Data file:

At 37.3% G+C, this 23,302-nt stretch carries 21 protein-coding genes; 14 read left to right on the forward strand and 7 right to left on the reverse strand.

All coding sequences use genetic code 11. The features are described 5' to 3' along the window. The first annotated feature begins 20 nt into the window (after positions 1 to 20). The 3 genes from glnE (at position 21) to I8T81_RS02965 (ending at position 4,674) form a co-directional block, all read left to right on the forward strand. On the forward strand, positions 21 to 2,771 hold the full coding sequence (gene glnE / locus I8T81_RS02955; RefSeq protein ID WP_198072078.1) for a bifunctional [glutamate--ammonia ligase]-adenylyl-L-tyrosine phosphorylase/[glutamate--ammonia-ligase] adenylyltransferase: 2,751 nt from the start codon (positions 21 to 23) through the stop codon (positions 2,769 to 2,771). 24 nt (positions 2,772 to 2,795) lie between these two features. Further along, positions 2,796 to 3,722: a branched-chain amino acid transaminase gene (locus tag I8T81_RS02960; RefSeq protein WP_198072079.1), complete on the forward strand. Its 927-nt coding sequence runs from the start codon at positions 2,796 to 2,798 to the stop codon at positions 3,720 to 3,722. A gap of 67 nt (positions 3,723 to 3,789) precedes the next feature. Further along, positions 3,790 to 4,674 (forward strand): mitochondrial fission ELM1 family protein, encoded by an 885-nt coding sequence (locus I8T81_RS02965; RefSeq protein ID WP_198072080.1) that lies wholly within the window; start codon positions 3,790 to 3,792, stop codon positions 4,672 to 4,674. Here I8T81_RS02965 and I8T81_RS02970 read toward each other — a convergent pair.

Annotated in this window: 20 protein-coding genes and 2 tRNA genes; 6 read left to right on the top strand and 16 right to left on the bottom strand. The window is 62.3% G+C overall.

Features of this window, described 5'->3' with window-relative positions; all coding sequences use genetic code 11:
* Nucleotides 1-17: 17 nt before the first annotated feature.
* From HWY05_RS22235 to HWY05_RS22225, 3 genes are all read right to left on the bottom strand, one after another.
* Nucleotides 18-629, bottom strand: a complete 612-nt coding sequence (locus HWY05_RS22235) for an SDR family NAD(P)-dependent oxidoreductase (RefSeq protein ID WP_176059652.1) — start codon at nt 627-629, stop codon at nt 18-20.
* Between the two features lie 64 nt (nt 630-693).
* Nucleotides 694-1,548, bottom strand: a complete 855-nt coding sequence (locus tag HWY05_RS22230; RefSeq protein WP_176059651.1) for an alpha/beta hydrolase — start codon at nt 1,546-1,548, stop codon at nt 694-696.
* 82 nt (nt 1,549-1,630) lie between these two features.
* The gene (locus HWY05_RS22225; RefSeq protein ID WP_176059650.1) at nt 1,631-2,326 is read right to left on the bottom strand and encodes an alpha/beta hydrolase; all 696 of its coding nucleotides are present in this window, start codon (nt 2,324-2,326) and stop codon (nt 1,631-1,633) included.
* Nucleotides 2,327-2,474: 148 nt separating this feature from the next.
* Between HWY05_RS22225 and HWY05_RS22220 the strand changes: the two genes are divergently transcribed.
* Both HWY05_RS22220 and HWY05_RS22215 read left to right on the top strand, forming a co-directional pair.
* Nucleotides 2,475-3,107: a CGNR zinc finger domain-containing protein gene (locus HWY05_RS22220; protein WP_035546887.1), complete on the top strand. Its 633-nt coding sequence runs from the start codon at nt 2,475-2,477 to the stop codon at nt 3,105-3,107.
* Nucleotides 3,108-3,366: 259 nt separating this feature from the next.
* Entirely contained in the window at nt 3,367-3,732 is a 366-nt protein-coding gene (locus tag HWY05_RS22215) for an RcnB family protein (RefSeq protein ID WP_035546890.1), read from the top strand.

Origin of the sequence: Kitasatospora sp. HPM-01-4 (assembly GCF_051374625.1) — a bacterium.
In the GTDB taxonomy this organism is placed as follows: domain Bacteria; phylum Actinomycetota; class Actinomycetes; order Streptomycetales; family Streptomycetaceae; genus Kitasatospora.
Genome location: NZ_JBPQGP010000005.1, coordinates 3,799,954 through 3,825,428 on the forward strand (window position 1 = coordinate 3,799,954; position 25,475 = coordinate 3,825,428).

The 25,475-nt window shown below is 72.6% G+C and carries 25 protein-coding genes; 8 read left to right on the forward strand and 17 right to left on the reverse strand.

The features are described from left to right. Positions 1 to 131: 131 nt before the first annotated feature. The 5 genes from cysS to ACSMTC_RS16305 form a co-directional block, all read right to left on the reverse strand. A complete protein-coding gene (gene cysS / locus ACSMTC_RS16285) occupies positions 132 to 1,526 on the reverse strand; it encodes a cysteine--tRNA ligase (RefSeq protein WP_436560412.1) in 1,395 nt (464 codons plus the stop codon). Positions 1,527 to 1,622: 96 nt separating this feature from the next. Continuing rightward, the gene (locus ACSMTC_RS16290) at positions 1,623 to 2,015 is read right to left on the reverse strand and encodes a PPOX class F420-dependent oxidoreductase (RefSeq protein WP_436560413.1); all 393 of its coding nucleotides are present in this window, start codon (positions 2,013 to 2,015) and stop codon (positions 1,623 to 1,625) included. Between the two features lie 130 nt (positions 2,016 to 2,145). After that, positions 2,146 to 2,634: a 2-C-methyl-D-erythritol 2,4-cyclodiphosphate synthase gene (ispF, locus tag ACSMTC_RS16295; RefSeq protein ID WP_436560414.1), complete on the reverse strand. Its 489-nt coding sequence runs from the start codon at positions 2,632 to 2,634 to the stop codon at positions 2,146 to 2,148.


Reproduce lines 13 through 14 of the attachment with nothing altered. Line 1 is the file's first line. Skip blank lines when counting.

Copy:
* Between HWY05_RS22225 and HWY05_RS22220 the strand changes: the two genes are divergently transcribed.
* Both HWY05_RS22220 and HWY05_RS22215 read left to right on the top strand, forming a co-directional pair.